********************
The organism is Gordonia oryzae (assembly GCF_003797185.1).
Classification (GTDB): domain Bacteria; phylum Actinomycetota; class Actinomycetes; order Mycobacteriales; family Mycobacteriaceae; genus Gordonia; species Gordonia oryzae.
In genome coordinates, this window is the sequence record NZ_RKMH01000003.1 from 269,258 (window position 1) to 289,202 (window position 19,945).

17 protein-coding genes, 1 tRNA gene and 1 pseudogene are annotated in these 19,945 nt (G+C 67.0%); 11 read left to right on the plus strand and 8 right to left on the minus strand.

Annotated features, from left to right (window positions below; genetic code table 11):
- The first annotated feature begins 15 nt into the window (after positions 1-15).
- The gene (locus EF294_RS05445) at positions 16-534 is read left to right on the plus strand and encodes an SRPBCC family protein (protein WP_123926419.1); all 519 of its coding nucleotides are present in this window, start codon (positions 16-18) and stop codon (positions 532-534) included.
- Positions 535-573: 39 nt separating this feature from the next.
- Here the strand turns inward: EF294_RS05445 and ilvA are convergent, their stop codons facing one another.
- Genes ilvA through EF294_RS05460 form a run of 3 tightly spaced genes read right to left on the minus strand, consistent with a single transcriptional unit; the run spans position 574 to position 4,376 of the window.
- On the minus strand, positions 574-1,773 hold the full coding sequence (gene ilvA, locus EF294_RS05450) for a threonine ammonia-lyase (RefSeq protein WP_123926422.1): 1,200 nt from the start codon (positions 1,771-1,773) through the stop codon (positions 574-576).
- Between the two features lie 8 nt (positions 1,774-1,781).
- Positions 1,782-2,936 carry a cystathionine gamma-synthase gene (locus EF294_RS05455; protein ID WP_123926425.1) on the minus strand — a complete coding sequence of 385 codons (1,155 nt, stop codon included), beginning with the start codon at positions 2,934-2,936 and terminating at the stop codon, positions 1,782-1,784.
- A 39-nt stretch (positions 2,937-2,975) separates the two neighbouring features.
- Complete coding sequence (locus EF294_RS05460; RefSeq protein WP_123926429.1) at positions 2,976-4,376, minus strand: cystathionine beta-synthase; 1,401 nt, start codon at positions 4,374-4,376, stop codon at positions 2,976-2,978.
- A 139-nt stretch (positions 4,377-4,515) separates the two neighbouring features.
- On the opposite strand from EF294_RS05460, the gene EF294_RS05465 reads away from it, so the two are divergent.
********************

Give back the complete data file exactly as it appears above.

The organism is Gordonia oryzae (assembly GCF_003797185.1).
Classification (GTDB): domain Bacteria; phylum Actinomycetota; class Actinomycetes; order Mycobacteriales; family Mycobacteriaceae; genus Gordonia; species Gordonia oryzae.
In genome coordinates, this window is the sequence record NZ_RKMH01000003.1 from 269,258 (window position 1) to 289,202 (window position 19,945).

17 protein-coding genes, 1 tRNA gene and 1 pseudogene are annotated in these 19,945 nt (G+C 67.0%); 11 read left to right on the plus strand and 8 right to left on the minus strand.

Annotated features, from left to right (window positions below; genetic code table 11):
- The first annotated feature begins 15 nt into the window (after positions 1-15).
- The gene (locus EF294_RS05445) at positions 16-534 is read left to right on the plus strand and encodes an SRPBCC family protein (protein WP_123926419.1); all 519 of its coding nucleotides are present in this window, start codon (positions 16-18) and stop codon (positions 532-534) included.
- Positions 535-573: 39 nt separating this feature from the next.
- Here the strand turns inward: EF294_RS05445 and ilvA are convergent, their stop codons facing one another.
- Genes ilvA through EF294_RS05460 form a run of 3 tightly spaced genes read right to left on the minus strand, consistent with a single transcriptional unit; the run spans position 574 to position 4,376 of the window.
- On the minus strand, positions 574-1,773 hold the full coding sequence (gene ilvA, locus EF294_RS05450) for a threonine ammonia-lyase (RefSeq protein WP_123926422.1): 1,200 nt from the start codon (positions 1,771-1,773) through the stop codon (positions 574-576).
- Between the two features lie 8 nt (positions 1,774-1,781).
- Positions 1,782-2,936 carry a cystathionine gamma-synthase gene (locus EF294_RS05455; protein ID WP_123926425.1) on the minus strand — a complete coding sequence of 385 codons (1,155 nt, stop codon included), beginning with the start codon at positions 2,934-2,936 and terminating at the stop codon, positions 1,782-1,784.
- A 39-nt stretch (positions 2,937-2,975) separates the two neighbouring features.
- Complete coding sequence (locus EF294_RS05460; RefSeq protein WP_123926429.1) at positions 2,976-4,376, minus strand: cystathionine beta-synthase; 1,401 nt, start codon at positions 4,374-4,376, stop codon at positions 2,976-2,978.
- A 139-nt stretch (positions 4,377-4,515) separates the two neighbouring features.
- On the opposite strand from EF294_RS05460, the gene EF294_RS05465 reads away from it, so the two are divergent.